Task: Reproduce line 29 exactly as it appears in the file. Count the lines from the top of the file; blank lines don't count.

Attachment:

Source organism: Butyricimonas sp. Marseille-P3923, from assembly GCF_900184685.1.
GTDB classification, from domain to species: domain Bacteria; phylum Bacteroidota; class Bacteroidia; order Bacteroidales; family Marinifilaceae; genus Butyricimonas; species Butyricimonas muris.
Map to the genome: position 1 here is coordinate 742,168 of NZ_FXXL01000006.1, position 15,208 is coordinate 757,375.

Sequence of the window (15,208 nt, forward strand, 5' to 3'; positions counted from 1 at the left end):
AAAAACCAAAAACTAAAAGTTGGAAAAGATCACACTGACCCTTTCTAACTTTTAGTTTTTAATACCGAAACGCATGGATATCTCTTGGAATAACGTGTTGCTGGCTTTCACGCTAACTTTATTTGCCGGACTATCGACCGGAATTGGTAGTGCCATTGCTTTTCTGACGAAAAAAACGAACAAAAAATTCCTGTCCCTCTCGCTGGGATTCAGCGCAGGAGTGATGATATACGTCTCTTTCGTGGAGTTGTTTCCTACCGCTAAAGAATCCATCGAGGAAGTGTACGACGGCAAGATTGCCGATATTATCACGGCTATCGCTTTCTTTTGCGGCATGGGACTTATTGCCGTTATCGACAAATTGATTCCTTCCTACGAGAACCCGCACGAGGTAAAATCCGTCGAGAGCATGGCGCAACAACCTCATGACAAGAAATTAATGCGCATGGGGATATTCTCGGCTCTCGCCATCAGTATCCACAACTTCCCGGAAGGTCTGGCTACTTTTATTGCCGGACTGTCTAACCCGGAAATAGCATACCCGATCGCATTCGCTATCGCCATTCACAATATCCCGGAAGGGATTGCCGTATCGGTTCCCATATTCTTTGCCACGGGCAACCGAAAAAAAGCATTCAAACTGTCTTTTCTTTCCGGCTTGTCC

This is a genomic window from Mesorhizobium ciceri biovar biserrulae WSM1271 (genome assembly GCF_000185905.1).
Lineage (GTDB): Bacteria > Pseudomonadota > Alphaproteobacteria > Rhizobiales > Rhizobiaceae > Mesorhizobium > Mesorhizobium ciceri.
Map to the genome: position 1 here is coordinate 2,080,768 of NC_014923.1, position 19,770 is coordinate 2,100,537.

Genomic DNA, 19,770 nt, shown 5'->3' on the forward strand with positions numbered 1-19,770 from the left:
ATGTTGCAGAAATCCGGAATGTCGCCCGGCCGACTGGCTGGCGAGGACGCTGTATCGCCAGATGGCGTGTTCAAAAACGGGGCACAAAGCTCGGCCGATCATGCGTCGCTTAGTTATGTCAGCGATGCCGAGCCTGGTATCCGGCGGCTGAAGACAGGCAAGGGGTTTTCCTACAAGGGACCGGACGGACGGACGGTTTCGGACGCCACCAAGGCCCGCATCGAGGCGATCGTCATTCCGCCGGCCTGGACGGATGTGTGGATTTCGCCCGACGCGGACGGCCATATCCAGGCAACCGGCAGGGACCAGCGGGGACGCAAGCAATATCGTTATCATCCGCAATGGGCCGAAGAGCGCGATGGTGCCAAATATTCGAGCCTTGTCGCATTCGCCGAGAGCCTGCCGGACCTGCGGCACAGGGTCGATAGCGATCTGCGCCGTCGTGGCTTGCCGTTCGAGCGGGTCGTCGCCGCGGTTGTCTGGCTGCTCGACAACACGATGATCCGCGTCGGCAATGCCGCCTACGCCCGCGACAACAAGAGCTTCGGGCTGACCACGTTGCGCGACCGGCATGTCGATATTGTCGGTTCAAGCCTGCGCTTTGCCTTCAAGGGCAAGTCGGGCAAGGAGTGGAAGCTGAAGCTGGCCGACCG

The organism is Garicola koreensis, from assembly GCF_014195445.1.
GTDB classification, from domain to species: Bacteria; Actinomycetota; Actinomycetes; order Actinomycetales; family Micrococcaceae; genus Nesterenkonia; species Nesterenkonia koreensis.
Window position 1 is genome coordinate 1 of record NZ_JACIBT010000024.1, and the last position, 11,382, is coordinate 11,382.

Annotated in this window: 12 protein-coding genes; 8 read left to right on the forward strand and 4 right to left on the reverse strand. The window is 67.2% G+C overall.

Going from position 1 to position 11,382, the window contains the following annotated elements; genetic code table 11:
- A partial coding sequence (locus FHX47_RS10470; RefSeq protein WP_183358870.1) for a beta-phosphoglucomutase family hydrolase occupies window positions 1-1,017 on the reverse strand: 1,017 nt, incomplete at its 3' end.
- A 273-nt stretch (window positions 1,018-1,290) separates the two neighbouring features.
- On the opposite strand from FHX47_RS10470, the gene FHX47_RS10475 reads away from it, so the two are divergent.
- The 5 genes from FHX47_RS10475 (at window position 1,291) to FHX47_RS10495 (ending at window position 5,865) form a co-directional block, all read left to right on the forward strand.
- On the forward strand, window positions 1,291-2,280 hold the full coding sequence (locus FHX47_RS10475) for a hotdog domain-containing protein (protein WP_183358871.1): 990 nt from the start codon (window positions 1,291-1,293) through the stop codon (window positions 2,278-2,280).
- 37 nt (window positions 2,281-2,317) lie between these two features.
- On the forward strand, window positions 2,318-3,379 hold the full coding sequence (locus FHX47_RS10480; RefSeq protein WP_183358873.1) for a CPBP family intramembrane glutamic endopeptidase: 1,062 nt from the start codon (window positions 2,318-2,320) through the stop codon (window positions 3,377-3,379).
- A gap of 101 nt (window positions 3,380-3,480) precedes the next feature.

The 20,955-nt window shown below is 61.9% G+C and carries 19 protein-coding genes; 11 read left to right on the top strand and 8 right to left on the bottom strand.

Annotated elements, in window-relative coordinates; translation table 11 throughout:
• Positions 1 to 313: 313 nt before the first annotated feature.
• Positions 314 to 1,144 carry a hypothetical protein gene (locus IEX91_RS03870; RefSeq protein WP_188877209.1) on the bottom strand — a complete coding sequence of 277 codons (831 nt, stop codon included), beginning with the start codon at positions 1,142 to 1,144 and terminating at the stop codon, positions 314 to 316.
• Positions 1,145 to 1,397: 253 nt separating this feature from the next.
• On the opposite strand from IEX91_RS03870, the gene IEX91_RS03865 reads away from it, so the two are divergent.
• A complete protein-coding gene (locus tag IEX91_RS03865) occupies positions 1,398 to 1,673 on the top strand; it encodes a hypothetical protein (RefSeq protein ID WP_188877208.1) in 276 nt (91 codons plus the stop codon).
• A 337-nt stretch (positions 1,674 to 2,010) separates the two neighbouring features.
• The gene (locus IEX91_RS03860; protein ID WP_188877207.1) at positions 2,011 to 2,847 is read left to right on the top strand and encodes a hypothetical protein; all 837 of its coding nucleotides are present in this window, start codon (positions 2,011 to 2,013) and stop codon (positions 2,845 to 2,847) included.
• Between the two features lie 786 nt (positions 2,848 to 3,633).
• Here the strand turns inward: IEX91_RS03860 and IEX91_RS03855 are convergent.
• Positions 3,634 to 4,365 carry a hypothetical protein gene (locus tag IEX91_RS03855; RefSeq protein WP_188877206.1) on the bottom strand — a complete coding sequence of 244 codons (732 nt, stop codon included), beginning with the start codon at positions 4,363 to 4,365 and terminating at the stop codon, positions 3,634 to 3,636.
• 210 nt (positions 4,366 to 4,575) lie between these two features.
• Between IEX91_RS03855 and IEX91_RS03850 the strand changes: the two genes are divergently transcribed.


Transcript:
• On the opposite strand from IEX91_RS03870, the gene IEX91_RS03865 reads away from it, so the two are divergent.